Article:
Press Release

Astrophysicists Predict Rapid Merging of Black Holes in Colliding Galaxies

By SpaceRef Editor
May 30, 2003
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Astrophysicists Predict Rapid Merging of Black Holes in Colliding Galaxies

A group of astrophysicists at Yale has calculated the fate
of a pair of supermassive black holes at the center of a galaxy, showing that
they spiral inward and coalesce quickly when a large amount of gas is present.

The work presented today at the American Astronomical Society meeting in
Nashville, Tenn. consists of a series of numerical simulations of an orbiting
pair of black holes embedded in a massive gas cloud. Such gas clouds are often
observed at the centers of ultraluminous infrared galaxies, objects that are
interpreted as mergers in progress.

Doctoral student Andres Escala of Yale and the Universidad de Chile performed
the study under the supervision of Paolo Coppi and Richard Larson, professors of
astronomy at Yale.

Supermassive black holes are a common phenomenon in the universe since nearly
every large galaxy has one at its center. Large galaxies are believed to form
through a series of mergers of smaller galaxies, many of which may have
contained their own central black holes. It is important to understand, said
Escala, whether these central supermassive black holes merge when the galaxies
merge. In the merger scenario, this is presumed to happen because most large
galaxies contain a single central supermassive black hole.

"Our work explores this question and suggests that, in a merger of galaxies
containing a reasonable amount of gas, the answer is yes and the central
supermassive black holes coalesce shortly after the galaxies merge," Escala said.

"The orbiting black holes are predicted to spiral together and sink toward the
center because of the gravitational drag effect produced by the gas, which tries
to follow the motion of the black holes but always lags behind," said Larson.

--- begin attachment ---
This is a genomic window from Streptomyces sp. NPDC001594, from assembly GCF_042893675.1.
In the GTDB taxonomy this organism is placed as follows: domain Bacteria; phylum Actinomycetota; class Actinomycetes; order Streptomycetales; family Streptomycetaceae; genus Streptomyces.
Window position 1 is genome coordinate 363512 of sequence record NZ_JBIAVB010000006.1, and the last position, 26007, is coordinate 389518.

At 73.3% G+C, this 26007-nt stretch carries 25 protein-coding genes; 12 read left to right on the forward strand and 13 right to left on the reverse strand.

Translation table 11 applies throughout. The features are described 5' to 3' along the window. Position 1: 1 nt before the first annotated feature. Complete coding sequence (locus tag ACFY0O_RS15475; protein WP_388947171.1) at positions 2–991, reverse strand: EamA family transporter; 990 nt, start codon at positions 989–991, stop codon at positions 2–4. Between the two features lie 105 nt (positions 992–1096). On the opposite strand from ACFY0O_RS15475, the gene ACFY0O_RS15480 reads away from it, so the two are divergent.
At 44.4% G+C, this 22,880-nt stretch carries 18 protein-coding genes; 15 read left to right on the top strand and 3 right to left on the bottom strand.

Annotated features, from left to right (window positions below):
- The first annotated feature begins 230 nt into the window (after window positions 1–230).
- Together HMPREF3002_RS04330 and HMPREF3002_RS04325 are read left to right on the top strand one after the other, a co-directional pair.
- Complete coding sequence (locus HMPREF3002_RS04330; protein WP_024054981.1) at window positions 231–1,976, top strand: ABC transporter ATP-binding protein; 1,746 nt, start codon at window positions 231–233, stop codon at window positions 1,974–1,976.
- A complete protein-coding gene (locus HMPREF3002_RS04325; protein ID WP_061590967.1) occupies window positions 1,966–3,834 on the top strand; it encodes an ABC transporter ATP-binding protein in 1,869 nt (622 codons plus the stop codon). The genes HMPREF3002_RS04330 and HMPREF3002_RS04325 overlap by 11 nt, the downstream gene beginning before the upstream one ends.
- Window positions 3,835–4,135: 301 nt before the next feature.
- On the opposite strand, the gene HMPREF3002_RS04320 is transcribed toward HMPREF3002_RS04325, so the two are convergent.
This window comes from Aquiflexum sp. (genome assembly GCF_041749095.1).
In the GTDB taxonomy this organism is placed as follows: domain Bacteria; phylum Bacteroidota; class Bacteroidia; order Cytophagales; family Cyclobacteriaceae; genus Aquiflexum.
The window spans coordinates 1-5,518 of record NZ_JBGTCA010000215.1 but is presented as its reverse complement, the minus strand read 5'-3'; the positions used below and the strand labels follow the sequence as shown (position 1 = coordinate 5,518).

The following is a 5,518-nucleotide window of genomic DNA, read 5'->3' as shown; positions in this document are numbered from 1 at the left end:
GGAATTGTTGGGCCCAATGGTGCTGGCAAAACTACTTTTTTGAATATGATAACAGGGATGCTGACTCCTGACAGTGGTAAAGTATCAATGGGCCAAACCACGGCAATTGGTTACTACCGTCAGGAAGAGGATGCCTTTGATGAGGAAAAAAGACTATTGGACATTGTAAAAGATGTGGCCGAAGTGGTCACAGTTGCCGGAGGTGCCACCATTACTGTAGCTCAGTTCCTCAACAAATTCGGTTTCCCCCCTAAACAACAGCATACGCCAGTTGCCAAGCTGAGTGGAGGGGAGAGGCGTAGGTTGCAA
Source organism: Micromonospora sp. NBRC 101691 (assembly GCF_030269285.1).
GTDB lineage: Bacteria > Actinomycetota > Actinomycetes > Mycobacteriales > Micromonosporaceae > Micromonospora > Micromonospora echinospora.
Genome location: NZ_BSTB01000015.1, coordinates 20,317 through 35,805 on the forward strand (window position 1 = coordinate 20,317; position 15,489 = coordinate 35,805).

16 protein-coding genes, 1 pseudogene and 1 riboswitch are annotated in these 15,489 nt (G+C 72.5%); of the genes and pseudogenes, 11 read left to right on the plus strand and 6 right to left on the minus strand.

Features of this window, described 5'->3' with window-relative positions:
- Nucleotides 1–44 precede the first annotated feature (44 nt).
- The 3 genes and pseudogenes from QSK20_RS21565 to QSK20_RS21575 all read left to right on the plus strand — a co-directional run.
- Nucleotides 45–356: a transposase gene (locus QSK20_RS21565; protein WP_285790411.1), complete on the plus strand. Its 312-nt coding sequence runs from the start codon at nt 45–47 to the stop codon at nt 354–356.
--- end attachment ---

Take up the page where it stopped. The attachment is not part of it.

The simulations show that the black holes spiral inward and form a massive close
binary system at the center of the galaxy. Once the binary has formed, it
creates an ellipsoidal enhancement in the density of the surrounding gaseous
medium that trails behind the binary. "The decelerating torque exerted by this
trailing ellipsoidal enhancement makes the black holes continue to approach each
other," Coppi said.

This result differs considerably from that obtained when the background is made
entirely of stars instead of gas because the binary then acts as a baseball bat
that knocks out all the stars that pass too close to it. "The ejection of the
stars produces a hole in the surroundings of the binary, causing the coalescence
to stall when the binary is formed," Coppi said. In the new simulations with
gas, however, the gas is not ejected but remains concentrated near the black holes.

Because of this gas and its drag, the rapidly orbiting black holes come close
enough that gravitational radiation becomes important and eventually causes
their final coalescence. "This final coalescence of the black holes will produce
a burst of gravitational waves that will be observable out to a great distance,"
said Escala. "Such bursts will be detectable with LISA, the National Aeronautics
and Space Administration’s space laser interferometer that is expected to be
launched in 2010."

The detection of such gravitational waves would be a major test of Einstein’s
theory of general relativity, and it would also provide direct evidence for the
predicted merging of supermassive black holes in galactic nuclei.

This work was supported by the Andes Foundation under the Yale-Universidad de
Chile Collaborative Program and by the Chilean FONDAP project 15010003.

EDITORS: Photos and a movie to illustrate this release can be obtained over the
Internet after 4:30 P.M. EST, May 26, 2003 at

SpaceRef staff editor.